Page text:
It was a glorious Christmas with my family again this year. I enjoyed the gifts and I must say I enjoyed the giving even more.
In recent years we’ve been making CD mixes for our family members to go along with whatever else we send them; gift cards, barbecue sauce, wine or whatever.
We always talk by phone on Christmas day if we’re not together and it’s interesting how people react to the CDs. They barely mention the other gifts and you can hear the enthusiasm in their voice when they thank us for the music.
I think that’s because they realize we went the extra mile and actually made something for them that took some time and is unique. The intrinsic value is much higher than say, a $10 gift card to McDonald’s.
We will continue the tradition in coming years with various music genres.
Last year’s was kind of all over the map, but this year we focused on rhythm and blues. We called the CD Missouri Soul. That may sound like a joke to some, but remember, R&B flourished in the St. Louis area in the 1960s with Ike and Tina Turner and smaller bands like the Oliver Sain Revue.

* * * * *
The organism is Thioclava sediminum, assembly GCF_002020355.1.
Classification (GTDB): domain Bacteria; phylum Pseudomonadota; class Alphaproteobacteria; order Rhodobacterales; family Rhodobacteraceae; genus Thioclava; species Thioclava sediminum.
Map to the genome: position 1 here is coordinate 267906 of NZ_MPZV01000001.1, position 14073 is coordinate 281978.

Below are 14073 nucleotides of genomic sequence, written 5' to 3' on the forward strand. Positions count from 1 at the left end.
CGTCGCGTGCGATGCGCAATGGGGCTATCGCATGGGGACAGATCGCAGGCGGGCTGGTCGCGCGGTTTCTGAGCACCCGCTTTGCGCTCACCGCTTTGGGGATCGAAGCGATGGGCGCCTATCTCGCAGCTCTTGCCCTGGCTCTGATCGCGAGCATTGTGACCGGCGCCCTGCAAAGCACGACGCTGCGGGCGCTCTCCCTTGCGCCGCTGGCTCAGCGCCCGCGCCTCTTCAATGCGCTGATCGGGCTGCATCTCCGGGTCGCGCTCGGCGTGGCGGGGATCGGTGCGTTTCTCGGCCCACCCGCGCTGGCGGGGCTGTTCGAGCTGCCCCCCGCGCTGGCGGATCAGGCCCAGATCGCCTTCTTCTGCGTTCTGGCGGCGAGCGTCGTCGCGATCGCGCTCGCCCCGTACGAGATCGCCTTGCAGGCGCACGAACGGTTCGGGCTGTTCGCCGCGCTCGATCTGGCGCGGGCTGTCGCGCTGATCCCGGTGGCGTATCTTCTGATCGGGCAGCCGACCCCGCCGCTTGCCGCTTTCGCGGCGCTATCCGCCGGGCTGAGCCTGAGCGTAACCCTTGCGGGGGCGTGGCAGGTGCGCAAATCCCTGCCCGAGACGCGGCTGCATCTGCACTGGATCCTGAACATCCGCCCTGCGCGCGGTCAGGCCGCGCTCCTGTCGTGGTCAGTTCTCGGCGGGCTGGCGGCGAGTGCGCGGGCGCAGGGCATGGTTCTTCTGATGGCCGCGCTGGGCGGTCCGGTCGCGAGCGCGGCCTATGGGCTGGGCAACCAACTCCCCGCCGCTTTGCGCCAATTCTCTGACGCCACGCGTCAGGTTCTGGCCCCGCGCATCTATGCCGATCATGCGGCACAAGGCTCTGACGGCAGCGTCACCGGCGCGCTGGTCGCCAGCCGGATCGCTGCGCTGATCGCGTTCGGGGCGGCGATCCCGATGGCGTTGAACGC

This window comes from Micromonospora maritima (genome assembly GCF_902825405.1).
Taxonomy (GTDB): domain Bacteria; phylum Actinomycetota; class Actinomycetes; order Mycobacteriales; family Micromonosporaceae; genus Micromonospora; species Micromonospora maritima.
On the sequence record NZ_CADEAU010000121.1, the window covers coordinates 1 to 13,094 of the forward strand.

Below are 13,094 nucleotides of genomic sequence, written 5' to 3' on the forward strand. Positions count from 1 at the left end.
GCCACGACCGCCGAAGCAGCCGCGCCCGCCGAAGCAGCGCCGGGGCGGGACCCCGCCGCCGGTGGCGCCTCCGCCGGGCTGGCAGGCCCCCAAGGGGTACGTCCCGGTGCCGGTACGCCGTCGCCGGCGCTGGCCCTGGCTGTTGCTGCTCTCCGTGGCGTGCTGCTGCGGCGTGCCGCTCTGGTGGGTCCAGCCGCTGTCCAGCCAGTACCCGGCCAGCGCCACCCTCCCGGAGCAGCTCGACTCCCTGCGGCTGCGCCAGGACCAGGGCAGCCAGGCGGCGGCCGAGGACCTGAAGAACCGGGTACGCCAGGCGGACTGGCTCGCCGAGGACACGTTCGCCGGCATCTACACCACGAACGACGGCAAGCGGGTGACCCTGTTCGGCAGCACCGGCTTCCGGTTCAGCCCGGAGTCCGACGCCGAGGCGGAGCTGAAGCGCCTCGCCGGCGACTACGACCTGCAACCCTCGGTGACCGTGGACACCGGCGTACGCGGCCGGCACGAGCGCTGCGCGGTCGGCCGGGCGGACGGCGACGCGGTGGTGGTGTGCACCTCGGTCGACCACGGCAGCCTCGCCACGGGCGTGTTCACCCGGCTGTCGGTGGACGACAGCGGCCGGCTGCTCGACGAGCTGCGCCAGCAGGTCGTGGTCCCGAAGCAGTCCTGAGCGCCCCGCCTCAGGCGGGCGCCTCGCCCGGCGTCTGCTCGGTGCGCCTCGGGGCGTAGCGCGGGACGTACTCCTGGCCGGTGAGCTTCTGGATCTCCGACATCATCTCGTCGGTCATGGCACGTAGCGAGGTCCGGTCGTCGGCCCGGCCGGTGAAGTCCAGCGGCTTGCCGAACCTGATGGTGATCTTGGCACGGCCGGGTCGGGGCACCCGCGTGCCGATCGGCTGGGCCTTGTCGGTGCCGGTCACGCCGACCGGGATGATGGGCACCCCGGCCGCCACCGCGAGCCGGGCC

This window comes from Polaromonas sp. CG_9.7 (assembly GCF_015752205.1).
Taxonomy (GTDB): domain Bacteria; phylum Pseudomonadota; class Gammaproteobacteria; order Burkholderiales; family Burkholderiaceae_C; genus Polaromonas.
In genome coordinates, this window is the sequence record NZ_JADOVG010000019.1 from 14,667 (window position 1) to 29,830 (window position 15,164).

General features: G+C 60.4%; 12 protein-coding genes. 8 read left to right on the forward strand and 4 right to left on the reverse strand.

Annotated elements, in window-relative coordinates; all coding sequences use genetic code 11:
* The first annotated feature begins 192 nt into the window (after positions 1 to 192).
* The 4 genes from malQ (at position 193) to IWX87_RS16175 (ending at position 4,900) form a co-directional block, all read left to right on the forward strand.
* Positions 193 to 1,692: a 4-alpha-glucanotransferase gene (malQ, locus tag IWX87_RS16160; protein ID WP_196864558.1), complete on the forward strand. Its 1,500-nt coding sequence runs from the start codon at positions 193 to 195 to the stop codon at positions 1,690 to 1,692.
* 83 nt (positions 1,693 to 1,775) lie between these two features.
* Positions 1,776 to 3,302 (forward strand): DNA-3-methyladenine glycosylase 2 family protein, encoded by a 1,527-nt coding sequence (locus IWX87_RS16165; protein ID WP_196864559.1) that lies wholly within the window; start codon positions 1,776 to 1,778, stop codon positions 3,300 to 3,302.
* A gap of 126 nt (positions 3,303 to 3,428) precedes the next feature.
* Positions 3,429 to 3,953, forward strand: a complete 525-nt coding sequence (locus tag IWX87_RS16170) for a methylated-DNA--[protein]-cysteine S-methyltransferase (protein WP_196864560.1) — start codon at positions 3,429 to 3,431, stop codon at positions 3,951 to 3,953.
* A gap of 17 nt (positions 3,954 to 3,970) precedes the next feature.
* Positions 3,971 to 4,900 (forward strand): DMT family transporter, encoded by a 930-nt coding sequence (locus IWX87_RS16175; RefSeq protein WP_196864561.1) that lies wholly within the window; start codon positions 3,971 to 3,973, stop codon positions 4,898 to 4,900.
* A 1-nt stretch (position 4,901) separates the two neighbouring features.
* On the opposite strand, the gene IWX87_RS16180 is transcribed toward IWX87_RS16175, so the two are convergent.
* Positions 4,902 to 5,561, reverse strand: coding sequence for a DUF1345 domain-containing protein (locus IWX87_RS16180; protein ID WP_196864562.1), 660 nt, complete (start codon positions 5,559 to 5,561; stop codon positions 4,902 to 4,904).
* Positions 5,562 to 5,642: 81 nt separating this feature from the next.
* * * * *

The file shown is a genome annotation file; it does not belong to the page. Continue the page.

So it was hard to miss with a CD that features James Brown, Ray Charles, Bill Withers, Al Green, Roberta Flack, Smokey Robinson, the Isley Brothers and the O’Jays.
Next year we’ll feature jazz and the year after that, maybe country.
Giving the CDs also reminds of when I was young in the early 1960s and my dad was between jobs. There wasn’t a lot of money in the house at Christmas time and so dad decided to make a gift for his brothers’ families.
He simply took an old galvanized metal coal carrier, the small ones that were once used to bring a bucket-sized amount of coal over to the furnace.
He put a brown stain on them and then an Americana-style decal of an eagle on the side.
He designed them to be wood holders for the fireplaces my uncles used during our holiday gatherings.
With everyone else getting expensive sweaters and gee-gaws from each other, the one thing that stood out that Christmas Day was the wood holders my Dad had made.
Every member of the family admired the craftsmanship in them, although really, there wasn’t that much.
But the fact that my dad had made them gave an emotional component to the gifts that made them stand out.
There’s just something about making a present for a relative that can’t be forgotten.
Those wood holders were still sitting next to my uncles’ hearths and used for years thereafter.
I imagine my relatives will be listening to their new CDs for years too.